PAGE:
21. “Colombia-Venezuela Union Mission,” Seventh-day Adventist Yearbook (Washington, D.C.: Review and Herald Publishing Association, 1942), 116.

  22. “Colombian East Mission” and “Upper Magdalena Conference,” Seventh-day Adventist Yearbook (Hagerstown, MD: Review and Herald Publishing Association, 1986), 163, 165.

  23. “South Colombian Mission,” Seventh-day Adventist Yearbook (Hagerstown, MD: Review and Herald Publishing Association, 2007), 118.

  24. “Colombian Llanos and Boyaca Mission” and “Upper Magdalena Conference,” Seventh-day Adventist Yearbook (Hagerstown, MD: Review and Herald Publishing Association, 2010), 121, 123.

  25. Álvaro Niño Escobar, secretary of South Colombian Union Conference, virtual interview by author, April 15, 2019.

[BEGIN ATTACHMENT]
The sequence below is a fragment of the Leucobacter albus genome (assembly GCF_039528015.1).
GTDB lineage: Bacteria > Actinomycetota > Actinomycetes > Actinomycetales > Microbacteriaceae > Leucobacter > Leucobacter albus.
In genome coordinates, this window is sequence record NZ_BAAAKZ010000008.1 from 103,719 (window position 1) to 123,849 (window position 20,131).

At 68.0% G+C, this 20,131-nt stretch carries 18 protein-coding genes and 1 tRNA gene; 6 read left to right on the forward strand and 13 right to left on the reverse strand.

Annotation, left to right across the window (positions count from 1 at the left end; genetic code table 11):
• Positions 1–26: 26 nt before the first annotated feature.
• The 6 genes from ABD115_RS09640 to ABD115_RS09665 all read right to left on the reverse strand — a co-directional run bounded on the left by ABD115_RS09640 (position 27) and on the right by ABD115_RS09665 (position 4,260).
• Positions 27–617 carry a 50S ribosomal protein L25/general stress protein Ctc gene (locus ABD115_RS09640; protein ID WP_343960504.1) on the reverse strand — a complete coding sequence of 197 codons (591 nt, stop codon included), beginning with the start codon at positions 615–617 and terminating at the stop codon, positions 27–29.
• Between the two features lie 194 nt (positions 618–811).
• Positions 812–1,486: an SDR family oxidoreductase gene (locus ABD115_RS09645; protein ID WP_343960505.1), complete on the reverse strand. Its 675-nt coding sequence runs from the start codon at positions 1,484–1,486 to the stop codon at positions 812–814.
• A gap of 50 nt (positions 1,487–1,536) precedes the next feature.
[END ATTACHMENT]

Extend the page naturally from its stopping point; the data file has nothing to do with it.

26. South Colombian Union Mission Board of Directors, October 12, 2016, 009, secretariat archives.

  27. “Northwestern Bogota and Boyaca Mission,” Seventh-day Adventist Yearbook (Nampa, ID: Pacific Press Publishing Association, 2018), 138.

  28. Daber Bedoya, Northwestern Bogotá and Boyacá Mission secretary, virtual interview by author, July 25, 2019.

  29. Luis Alfredo Castellanos, Northwestern Bogotá and Boyacá Mission treasurer, email messages to author, accessed 2019.

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Gómez, Jhon Jairo. "Northwestern Bogota and Boyaca Mission." Encyclopedia of Seventh-day Adventists. May 15, 2021. Accessed June 17, 2024. https://encyclopedia.adventist.org/article?id=BG3F.

Gómez, Jhon Jairo. "Northwestern Bogota and Boyaca Mission." Encyclopedia of Seventh-day Adventists. May 15, 2021. Date of access June 17, 2024, https://encyclopedia.adventist.org/article?id=BG3F.

Gómez, Jhon Jairo (2021, May 15). Northwestern Bogota and Boyaca Mission. Encyclopedia of Seventh-day Adventists. Retrieved June 17, 2024, https://encyclopedia.adventist.org/article?id=BG3F.